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As is the way of news cycles, in recent days we're back to hearing about plans for setting humans up on Mars. A few years ago this idea was in the spotlight because of now-defunct efforts like Mars One, which somehow got 200,000 people to express interest in what would have been a lifelong trip to the red planet. We've also seen Elon Musk's vision of how SpaceX would eventually provide a human "backup plan" by permanently settling Mars.

This past week Musk brought the idea up again, in typically provocative fashion, by talking about sending 1 million people to Mars by 2050, using no less than three Starship launches per day (with a stash of 1,000 of these massive spacecraft on call). He also raised the possibility of giving wannabe martian settlers loans to enable them to pay for the opportunity. Naturally, for many observers this also provoked discussion of indentured servitude for those "seeking a new life in the off-world colonies", to paraphrase a famous line from the 1982 movie Blade Runner.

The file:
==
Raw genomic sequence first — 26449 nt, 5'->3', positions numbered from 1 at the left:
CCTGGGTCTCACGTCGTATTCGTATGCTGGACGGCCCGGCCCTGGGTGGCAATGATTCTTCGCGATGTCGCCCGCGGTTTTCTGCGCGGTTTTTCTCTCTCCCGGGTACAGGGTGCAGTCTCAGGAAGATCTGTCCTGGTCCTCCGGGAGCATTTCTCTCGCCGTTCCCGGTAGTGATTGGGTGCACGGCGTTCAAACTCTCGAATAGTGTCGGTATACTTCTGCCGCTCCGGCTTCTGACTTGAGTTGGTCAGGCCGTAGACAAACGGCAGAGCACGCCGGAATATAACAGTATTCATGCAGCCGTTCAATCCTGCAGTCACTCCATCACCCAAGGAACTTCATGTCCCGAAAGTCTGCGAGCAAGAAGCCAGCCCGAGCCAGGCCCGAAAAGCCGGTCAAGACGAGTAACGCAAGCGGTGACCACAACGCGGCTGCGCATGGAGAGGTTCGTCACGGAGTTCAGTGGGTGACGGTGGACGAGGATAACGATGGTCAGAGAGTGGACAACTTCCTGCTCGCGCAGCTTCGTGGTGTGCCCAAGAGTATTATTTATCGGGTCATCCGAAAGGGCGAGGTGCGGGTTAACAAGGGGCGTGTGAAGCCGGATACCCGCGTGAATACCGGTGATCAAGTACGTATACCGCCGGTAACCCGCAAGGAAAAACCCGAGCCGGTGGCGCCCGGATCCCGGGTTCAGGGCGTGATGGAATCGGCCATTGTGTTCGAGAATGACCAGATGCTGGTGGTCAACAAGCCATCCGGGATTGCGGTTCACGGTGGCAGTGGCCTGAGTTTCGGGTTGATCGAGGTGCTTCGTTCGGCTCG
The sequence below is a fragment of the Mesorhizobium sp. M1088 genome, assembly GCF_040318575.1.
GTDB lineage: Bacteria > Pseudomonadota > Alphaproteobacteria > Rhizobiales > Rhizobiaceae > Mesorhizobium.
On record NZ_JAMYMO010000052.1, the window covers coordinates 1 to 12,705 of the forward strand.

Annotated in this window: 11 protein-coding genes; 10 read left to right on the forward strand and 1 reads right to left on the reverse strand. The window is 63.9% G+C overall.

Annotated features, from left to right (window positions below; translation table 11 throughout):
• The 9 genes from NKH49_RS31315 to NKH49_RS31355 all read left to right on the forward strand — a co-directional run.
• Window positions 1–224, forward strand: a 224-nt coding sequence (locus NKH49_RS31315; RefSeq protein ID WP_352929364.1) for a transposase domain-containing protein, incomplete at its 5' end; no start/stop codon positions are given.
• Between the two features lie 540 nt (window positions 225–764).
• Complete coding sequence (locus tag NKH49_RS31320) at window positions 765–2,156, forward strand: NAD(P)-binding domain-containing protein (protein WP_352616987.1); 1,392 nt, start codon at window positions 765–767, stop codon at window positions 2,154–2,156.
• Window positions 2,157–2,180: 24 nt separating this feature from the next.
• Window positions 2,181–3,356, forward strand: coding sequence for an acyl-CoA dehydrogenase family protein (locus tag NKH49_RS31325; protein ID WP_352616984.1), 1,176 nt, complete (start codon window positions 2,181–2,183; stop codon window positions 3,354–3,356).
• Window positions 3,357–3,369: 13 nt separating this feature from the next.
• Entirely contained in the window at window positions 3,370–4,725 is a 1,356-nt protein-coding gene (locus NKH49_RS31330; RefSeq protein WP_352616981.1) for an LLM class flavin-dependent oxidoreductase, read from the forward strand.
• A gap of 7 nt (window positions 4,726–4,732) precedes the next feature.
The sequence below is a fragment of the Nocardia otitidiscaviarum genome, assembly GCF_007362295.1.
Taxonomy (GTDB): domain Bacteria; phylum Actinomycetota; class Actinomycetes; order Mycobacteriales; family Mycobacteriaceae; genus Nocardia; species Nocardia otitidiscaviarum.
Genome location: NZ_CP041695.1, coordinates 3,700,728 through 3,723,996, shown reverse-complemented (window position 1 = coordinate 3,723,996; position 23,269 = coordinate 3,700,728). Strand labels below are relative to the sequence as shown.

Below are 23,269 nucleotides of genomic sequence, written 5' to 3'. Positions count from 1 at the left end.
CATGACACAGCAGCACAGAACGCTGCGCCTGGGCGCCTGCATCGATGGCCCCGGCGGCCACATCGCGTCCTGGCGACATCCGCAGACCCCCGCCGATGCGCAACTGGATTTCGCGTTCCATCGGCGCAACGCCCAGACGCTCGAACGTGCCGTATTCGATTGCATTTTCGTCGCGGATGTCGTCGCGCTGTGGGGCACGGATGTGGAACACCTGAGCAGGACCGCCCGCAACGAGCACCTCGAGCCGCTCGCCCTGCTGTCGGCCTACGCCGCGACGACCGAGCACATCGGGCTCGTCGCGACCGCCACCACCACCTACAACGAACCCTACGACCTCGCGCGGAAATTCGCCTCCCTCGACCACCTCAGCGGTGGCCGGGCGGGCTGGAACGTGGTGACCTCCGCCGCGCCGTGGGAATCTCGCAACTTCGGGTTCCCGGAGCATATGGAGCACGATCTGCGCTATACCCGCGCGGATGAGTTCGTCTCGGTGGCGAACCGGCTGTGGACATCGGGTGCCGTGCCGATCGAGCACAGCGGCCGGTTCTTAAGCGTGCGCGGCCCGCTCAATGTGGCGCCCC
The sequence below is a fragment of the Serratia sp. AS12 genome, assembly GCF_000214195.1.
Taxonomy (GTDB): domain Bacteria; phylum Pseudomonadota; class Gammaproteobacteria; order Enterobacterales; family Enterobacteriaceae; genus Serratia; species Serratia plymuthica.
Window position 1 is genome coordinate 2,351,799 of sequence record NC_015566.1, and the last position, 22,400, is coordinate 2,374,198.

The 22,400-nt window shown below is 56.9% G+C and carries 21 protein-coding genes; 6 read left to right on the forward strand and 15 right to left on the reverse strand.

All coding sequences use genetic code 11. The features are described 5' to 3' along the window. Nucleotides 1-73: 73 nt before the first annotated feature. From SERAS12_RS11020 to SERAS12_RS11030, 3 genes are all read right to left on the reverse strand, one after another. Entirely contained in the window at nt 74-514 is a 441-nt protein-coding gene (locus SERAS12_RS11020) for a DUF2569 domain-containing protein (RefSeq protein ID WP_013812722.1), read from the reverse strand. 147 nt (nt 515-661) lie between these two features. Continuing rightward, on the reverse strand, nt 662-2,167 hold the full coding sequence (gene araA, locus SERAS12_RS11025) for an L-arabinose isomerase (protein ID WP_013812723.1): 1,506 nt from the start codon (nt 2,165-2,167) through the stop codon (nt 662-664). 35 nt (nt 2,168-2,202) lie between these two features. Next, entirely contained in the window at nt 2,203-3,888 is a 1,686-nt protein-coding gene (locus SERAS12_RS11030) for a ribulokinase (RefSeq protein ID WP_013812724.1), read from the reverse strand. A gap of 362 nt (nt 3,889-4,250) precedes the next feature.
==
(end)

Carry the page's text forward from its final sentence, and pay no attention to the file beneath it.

But whatever you think about Musk's pronouncements, or his businesses, there are some very serious scientific hurdles to setting humans up on Mars (and in full disclosure, I own a few Tesla shares and I greatly admire his vision and drive for terrestrial change as well as the space-launch business, but I'm also somewhat wary of people being taken seriously just because they have amassed a lot of cash).

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Category: Science
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